By Fred Mukinda
A police officer who was shot over poaching last week may have been murdered in cold blood according to forensic findings, his colleagues and family members.
The shooting at Solio ranch, one of the most protected conservancies in Kenya, was carried out by Kenya Wildlife Service rangers who later said the policeman was among a gang of poachers who had sneaked in to kill rhinos.
Constable George Nderitu Mwangi was attached to the Central Bank in Nyeri, and was killed together with Mr William Gichui Kariuki from Muhotetu area in Nyandarua.
According to the KWS rangers, the two were killed following a fierce exchange of fire, with a third poacher allegedly escaping.
But the officer’s colleagues have cast doubt on the explanation, saying indications are that the January 18 shooting was a well-orchestrated murder and the scene where his body was found was “stage-managed”.
After a post mortem examination conducted on Friday, pathologist Moses Njue, who was hired by the family, supported the claim. The officer’s colleagues who were first at the scene inside the vast privately owned ranch, say the rangers’ account of events was not consistent with what they saw.
According to them, they expected to find the ground soaked in blood. But instead there were “a few bloodstains” which led them to suspect the two were killed elsewhere and the bodies then taken to the ranch.
They say they saw “glaring facts that could not be ignored” after viewing the bodies at the Nyeri Hospital mortuary.
They told the Sunday Nation that the bullet wounds appeared to have been inflicted by a gun fired from a “point blank range,” discounting the rangers’ account that they shot at the poachers from a distance.
“The story has huge gaps that cannot be explained. The guy was shot at close range with a very powerful gun. He has three bullet wounds in the chest and another on the left wrist which suggests he was trying to defend himself,” said Dr Njue.
“The injuries are not horizontal, meaning he was shot from the top downwards. There are also no remnants of bullets in his body.”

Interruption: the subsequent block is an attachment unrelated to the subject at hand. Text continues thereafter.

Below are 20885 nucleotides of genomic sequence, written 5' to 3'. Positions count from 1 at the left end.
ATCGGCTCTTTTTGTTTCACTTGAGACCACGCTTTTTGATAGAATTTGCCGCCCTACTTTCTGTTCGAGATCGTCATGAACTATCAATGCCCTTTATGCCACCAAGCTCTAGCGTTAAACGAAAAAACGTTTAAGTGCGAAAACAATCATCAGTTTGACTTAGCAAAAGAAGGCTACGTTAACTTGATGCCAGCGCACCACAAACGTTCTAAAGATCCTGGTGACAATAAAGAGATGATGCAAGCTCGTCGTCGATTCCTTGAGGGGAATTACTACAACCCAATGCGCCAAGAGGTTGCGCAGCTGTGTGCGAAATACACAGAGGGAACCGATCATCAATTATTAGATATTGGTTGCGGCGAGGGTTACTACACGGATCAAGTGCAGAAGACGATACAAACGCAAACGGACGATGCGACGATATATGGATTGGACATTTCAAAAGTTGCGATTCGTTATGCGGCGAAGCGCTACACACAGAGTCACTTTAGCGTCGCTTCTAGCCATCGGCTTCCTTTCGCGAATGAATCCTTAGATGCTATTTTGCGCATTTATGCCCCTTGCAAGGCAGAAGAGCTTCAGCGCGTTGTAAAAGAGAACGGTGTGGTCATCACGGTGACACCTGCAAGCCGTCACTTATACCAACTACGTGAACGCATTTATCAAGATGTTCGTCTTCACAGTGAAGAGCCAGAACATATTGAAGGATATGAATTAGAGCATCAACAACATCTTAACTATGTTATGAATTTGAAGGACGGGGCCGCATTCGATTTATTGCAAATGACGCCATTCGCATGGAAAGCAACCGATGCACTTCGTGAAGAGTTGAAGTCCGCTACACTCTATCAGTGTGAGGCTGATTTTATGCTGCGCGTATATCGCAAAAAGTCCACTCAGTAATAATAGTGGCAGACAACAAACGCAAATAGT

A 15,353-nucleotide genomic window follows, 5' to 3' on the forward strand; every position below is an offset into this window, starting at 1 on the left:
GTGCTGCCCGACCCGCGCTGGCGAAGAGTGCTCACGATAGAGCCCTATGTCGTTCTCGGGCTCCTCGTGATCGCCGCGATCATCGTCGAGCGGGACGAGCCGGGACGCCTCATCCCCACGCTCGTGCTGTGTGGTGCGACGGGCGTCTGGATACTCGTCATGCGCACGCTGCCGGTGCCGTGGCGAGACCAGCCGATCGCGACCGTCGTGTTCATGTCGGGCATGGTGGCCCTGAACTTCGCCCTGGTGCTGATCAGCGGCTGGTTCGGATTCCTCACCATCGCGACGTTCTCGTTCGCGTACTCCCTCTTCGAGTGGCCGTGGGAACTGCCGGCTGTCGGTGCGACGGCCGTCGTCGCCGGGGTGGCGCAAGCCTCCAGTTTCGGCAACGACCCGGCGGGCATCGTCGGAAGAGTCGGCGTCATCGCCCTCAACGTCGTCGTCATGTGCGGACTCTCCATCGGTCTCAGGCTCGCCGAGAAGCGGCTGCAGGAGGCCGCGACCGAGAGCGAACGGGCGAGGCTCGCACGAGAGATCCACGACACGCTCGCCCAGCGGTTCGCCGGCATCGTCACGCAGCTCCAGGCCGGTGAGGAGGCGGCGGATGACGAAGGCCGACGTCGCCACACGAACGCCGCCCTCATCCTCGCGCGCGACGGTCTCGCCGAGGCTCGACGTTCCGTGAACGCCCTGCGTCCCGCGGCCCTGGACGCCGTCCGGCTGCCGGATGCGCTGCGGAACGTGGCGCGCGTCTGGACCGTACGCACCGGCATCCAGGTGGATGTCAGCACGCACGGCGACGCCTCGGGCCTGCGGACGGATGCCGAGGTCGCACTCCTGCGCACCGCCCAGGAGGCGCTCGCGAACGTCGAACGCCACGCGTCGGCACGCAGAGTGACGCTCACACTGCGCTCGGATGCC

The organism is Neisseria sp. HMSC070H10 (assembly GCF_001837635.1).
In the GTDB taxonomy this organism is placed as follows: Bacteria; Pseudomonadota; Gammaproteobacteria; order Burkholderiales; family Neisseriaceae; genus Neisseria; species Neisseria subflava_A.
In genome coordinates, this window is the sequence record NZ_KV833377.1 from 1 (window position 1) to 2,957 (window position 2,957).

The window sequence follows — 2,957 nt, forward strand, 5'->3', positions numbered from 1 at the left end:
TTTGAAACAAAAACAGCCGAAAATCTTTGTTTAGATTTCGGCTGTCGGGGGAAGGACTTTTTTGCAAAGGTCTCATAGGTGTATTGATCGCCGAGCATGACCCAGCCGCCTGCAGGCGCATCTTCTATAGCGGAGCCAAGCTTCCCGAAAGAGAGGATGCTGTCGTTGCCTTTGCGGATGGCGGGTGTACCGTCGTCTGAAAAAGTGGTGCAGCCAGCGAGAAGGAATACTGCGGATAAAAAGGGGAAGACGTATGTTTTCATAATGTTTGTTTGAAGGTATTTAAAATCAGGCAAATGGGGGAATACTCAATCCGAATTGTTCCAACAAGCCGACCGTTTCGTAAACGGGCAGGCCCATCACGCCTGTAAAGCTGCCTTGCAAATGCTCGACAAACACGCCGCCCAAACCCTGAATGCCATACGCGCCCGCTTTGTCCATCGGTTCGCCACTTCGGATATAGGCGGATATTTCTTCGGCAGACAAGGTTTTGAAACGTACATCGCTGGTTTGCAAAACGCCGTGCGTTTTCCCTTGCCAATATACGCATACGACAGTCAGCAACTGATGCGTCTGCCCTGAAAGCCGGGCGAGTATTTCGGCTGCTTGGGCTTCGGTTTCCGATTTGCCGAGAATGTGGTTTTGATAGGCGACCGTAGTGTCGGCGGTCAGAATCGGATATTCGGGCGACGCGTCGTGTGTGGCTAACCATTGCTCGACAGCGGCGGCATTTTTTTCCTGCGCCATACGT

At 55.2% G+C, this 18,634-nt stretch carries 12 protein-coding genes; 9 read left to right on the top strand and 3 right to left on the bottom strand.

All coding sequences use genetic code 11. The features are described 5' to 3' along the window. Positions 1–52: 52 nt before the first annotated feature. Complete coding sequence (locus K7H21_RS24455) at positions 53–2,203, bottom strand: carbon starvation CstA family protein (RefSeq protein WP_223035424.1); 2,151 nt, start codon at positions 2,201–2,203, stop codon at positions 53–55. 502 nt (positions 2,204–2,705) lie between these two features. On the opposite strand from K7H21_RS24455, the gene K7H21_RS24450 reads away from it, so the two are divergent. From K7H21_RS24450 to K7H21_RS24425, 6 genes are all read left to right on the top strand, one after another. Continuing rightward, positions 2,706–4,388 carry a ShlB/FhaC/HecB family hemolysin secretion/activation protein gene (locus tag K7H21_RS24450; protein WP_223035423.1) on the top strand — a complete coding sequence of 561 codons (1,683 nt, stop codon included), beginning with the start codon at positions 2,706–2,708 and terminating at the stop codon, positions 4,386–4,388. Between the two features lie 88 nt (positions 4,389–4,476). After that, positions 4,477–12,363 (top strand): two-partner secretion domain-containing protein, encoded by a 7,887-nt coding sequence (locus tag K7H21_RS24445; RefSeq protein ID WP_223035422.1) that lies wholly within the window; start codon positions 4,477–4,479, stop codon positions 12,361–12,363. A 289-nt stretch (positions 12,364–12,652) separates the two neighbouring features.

The Sunday Nation agreed not to identify the officers who first generated the theory that their colleague was killed in cold blood because they are not authorised by the Police Service to speak to the media.
The officers said Nderitu’s clothes had burn marks around the bullet holes, which they said happens when a bullet is fired at close range. The burn leaves a residue of gunpowder.
Dr Njue said the shots were fired from not more than six inches away.
“Why were pathologists not called to the scene? What was the urgency of taking him to the morgue? He was dead anyway, and the presence of a doctor at the scene could have answered many questions.”
The officers also denied claims of a fierce exchange of fire because the three bullet wounds on their colleague’s chest were next to each other.
“The bullet wounds did not show consistency with those sustained in a fierce gun fight because they were very close together. This can only be possible if they were fired at a stationary target. The first shot should have knocked him over and the other bullets should have hit elsewhere. This shows he had been restrained at one spot.”
The KWS public relations officer said any matter involving the death of a person, no matter the circumstances, is handled by the police.
“I would be very hesitant to make a comment,” said Mr Paul Udoto.
Director of Criminal Investigations Ndegwa Muhoro asked anyone with information on the death to talk to police.
“If it coincides with the facts then we follow it up to the end. Any death must be investigated and the matter can only be disposed of by way of a public inquest.”
He said there was a “serious poaching menace” in Solio ranch, which is home to the endangered white rhino. KWS and General Service Unit officers guard the ranch.
After Nderitu was killed, the rangers announced the recovery of a G3 rifle with seven bullets and an axe. A bag marked GSU 74 lay at the scene together with car keys and a smaller key used to unlock handcuffs.
Following the incident, another officer claimed that poachers had devised a method kafara (sacrifice) to escape arrest.
According to him, kafara involves killing people lured into the game reserves with the promise of making quick money, while the real poacher escapes with game trophies.
“The killing is meant to convince the authorities that those tasked with protecting animals are working hard by confronting armed poachers and killing them. At times, a trophy is recovered, but there is always one who escapes,” he said.